Nonfiction Monday Participants: Go ahead and “leave” your links in the comments today.
I admit it, I love fall. The colors, shapes and textures of the different tree leaves motivate me to do art projects. Here are two books to use as jumping off points for fall leaf art activities.
Henri Matisse: Drawing with Scissors (Smart About Art) is a fun place to find ideas for a leaf collage art project. Jane O’Connor has summed up Henri Matisse’s life and art in a short, sweet and kid-friendly manner. She explains Henri Matisse started doing paper collage when an illness left him too weak to stand up. He had assistants who painted the paper for him. He cut the shapes and then his assistants arranged the cutouts according to his instructions. When he was happy with the arrangement, the pieces were glued down. Take a look at La Gerbe by Henri Matisse, a copy of which is included in the book. Couldn’t that be a gorgeous swirl of fall leaves?
Activity: Gather leaves with interesting shapes and/or show pictures of leaves. As a shortcut, provide colorful construction paper, although it might be fun to have the children paint their own paper (envision Eric Carle). Then it is time to do some “Drawing With Scissors.” Cut out leaf shapes. If appropriate, you can tie in the concept of symmetry. Arrange the leaf shapes on a larger piece of paper and glue down, or decorate a wall or window. Or they can use their leaves for the activity below.
Leaf Man by Lois Ehlert is inspiring because the author is such a wonderful artist herself. In this book, we see leaf shapes with added plant materials that form a funny leaf man. When the wind comes up, who knows where the leaf man is going to go.
Activity: Use actual leaves or the leaf shapes cut out in the above activity to create a self-portrait or maybe even a leaf animal. Gather some acorns, nuts or seeds to add as features. If you use real leaves, it will probably work better to dry them first in a plant press.
We’ve got a great turnout for the Nonfiction Monday roundup this week. Let’s see what everyone is reading and recommending.
Amanda at A Patchwork of Books found it is wise to Never Smile at a Monkey.
At In Need of Chocolate, Sarah discovered What Makes A Magnet? is another fine title in the Let’s-Read-And-Find-Out Science series.
Let’s welcome back Abby at Abby (the) Librarian, who reviewed several nonfiction books.
Where did our Halloween traditions and stories come from? Great Kid Books looks at two interesting books for children ages 6 – 10.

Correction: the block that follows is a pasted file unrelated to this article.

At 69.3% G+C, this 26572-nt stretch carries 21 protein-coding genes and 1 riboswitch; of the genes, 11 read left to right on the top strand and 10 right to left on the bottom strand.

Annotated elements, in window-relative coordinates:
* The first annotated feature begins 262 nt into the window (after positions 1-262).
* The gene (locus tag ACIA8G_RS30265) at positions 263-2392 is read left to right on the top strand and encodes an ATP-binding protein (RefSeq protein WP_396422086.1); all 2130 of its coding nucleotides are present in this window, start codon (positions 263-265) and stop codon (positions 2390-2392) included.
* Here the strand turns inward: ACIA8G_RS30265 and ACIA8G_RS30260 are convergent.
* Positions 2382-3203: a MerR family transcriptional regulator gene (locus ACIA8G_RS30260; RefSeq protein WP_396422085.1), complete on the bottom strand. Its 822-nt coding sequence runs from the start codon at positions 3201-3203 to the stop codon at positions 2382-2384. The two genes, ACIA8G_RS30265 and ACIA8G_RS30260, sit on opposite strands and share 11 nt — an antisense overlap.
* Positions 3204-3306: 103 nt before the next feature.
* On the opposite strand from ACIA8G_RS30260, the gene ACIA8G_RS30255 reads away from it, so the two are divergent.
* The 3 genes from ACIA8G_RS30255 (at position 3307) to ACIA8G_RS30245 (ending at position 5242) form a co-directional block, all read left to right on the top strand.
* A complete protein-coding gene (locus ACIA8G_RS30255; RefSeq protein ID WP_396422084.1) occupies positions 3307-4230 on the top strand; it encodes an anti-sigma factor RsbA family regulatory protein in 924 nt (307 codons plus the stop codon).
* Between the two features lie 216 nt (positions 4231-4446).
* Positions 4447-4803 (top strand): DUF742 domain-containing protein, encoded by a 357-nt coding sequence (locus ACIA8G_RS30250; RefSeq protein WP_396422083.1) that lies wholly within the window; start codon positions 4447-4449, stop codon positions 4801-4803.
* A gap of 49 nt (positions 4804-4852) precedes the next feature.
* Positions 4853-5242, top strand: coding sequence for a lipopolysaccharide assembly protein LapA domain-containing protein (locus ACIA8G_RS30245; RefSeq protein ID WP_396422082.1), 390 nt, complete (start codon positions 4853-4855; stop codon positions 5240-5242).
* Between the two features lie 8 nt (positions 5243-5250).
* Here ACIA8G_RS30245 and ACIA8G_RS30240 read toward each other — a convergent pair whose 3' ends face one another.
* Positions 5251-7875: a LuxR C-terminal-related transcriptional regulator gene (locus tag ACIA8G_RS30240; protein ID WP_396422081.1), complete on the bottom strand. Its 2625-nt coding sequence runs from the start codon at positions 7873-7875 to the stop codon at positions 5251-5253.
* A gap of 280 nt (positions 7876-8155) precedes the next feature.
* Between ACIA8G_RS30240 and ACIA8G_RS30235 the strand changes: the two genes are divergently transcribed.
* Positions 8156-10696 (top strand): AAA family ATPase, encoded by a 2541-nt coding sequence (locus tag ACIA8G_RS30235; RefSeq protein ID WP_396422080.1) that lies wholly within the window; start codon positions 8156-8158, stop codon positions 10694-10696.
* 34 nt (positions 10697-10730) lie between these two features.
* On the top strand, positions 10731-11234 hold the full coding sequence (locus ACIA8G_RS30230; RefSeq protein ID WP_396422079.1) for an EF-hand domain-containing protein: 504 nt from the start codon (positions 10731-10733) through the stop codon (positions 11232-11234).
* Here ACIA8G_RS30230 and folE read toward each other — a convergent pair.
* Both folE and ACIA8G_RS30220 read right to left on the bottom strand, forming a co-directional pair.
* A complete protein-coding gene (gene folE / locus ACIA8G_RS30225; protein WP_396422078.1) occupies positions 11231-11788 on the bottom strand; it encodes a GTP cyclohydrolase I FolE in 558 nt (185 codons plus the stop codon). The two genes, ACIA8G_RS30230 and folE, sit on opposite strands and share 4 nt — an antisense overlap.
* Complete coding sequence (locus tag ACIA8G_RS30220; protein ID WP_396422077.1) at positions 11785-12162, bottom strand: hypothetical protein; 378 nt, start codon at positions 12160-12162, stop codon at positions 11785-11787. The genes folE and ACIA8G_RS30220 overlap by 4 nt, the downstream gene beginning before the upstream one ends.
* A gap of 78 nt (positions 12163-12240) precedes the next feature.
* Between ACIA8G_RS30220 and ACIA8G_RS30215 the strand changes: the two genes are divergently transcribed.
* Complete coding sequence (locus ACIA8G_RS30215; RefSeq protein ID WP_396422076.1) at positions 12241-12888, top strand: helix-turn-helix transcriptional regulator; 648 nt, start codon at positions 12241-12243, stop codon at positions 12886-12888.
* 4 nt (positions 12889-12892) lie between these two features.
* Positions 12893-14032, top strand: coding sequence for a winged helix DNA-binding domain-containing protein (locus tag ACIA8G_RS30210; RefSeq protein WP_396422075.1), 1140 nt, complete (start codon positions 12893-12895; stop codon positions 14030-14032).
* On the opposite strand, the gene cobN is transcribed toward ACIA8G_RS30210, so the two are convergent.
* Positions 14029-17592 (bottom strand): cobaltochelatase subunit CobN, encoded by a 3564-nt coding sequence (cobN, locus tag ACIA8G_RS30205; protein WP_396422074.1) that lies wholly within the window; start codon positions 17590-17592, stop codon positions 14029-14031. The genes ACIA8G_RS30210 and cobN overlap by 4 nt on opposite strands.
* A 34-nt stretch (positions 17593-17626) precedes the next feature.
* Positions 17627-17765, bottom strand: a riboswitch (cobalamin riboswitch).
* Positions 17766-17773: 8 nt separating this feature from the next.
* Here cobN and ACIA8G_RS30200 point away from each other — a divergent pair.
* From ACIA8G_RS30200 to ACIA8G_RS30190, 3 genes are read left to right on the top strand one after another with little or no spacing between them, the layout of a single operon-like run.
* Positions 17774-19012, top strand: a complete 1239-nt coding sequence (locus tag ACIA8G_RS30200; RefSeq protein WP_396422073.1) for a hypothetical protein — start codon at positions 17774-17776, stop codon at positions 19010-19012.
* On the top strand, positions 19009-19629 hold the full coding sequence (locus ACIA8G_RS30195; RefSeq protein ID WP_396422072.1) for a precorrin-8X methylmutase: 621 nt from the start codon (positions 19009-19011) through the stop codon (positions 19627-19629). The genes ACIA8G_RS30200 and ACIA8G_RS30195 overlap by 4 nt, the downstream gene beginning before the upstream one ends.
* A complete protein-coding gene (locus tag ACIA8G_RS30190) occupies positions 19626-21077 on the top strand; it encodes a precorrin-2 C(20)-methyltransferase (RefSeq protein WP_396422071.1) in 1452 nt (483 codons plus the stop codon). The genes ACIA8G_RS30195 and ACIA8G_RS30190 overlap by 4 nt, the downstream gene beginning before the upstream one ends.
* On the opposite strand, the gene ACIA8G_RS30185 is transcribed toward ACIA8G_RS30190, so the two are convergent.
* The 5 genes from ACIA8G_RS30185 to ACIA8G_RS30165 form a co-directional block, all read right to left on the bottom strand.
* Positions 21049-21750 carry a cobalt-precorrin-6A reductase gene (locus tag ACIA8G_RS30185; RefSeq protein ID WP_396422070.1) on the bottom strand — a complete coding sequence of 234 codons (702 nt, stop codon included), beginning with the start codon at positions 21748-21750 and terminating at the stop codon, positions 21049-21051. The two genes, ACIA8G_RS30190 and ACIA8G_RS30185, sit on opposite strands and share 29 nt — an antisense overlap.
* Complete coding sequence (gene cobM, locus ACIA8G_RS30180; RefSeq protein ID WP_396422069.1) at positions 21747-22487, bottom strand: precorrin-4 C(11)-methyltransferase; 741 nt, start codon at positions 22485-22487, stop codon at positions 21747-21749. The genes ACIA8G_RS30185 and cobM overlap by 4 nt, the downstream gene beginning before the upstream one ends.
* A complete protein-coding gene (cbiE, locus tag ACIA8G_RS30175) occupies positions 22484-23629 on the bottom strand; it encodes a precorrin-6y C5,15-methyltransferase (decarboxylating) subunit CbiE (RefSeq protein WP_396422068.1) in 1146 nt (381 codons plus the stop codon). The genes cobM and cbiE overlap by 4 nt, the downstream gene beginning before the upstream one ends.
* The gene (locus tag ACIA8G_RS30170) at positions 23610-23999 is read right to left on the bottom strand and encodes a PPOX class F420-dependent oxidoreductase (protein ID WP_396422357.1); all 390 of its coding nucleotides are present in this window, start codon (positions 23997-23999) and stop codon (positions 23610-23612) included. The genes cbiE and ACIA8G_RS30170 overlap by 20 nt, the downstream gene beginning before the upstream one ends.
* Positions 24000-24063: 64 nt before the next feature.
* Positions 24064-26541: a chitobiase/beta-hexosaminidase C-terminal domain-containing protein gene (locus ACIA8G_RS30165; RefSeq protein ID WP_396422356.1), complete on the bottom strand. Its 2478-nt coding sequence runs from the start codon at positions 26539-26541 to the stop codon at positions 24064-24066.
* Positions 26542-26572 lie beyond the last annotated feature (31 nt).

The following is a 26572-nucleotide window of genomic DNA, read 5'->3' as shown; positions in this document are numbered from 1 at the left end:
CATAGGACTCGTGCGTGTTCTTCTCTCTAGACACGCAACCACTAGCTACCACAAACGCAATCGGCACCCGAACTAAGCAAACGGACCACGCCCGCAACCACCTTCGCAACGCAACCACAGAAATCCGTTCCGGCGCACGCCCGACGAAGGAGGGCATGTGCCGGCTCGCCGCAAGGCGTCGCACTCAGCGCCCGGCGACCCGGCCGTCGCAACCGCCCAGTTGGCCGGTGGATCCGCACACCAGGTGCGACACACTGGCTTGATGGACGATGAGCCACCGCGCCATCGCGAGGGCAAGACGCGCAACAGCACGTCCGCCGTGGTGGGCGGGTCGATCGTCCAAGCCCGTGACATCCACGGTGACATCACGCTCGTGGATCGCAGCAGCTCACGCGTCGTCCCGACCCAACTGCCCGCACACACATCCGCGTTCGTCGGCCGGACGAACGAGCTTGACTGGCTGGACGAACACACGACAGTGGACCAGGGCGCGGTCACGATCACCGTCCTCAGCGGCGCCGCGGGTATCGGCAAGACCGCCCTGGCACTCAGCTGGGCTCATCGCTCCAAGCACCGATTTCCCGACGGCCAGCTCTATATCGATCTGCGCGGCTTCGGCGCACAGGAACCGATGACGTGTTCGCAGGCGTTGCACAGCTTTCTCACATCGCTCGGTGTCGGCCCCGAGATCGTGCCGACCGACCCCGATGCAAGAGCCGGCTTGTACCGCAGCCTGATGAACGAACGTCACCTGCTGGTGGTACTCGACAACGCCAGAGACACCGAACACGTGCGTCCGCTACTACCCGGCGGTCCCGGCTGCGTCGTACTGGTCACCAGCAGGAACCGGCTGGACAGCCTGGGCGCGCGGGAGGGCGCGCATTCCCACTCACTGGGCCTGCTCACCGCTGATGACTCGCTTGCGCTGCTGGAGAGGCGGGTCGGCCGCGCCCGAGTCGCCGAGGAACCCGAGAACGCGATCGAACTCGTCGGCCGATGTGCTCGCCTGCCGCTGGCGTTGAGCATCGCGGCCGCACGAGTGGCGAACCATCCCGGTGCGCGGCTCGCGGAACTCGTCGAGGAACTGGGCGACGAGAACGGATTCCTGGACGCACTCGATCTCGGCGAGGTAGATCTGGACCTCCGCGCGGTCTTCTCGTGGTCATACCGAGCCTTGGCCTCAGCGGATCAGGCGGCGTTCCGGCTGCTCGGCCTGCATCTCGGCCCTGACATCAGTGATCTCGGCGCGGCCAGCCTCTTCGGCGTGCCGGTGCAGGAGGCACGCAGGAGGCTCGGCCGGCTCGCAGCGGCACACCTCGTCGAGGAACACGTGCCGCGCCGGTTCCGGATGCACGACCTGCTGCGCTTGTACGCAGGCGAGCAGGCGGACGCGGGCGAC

At Lori Calabrese Writes! Lori reviews S.D. Nelson’s “Quiet Hero: The Ira Hayes Story.”
Shirley at SimplyScience has reviewed The WEE Book of PEE in memory of her father.
Amy says My Light by Molly Bang shines at Hope is the Word.
The Wild About Nature blog has a review of Shrinking Days, Frosty Nights. As an added bonus, they also have an interview with the author, Laura Purdie Salas.
Jill is in today with James L. Swanson’s Chasing Lincoln’s Killer. Check it out at The Well-Read Child.
Let’s welcome Doret at The Happy Nappy Bookseller, who reviewed a biography, The Other Mozart: The Life of the Famous Chevalier de Saint- George.
Picture Book of the Day is reading Mighty MotoXers , and giving some suggestions for X-Game lessons.
Robin reviewed Winter’s Tail: How One Little Dolphin Learned to Swim Again at Thebooknosher.
Tricia checked in today with a review of Don Brown’s historical book Let It Begin Here!: April 19, 1775, The Day the American Revolution Began at The Miss Rumphius Effect.
Bookends has found two cool books and an audio story to tie into the PBS National Parks series.
Over at the The Stenhouse Blog, Lynne Dorfman and Rose Cappelli review books that take kids to the Moon and beyond!
Freaky at 3T News and Reviews has a post about the Fantasy Chronicles from Lerner on mythical creatures, just in time for Halloween.
Dawn reviewed Amazing Ben Franklin Inventions You Can Build Yourself, by Carmella Van Vleet, at Moms Inspire Learning.
Today Charlotte has How to Be a Genius: Your Brain and How to Train It at Charlotte’s Library.
Jenny writes about the verse biography I and I: Boy Marley at Biblio File. The book has been nominated for a Cybils award.
Wendie Old listed a few of her (many) favorite Nonfiction Halloween books at Wendie’s Wanderings.
Katie says that today’s the anniversary of the completion of the Erie Canal! That’s what her post focuses on at Katie’s Literature Lounge.
Nonfiction Monday is a blogging celebration of nonfiction books for kids. For more information, stop by Picture Book of the Day.
If you are looking for scientific activities with tree leaves, try my Growing With Science blog.
Tags: Nonfiction Monday Review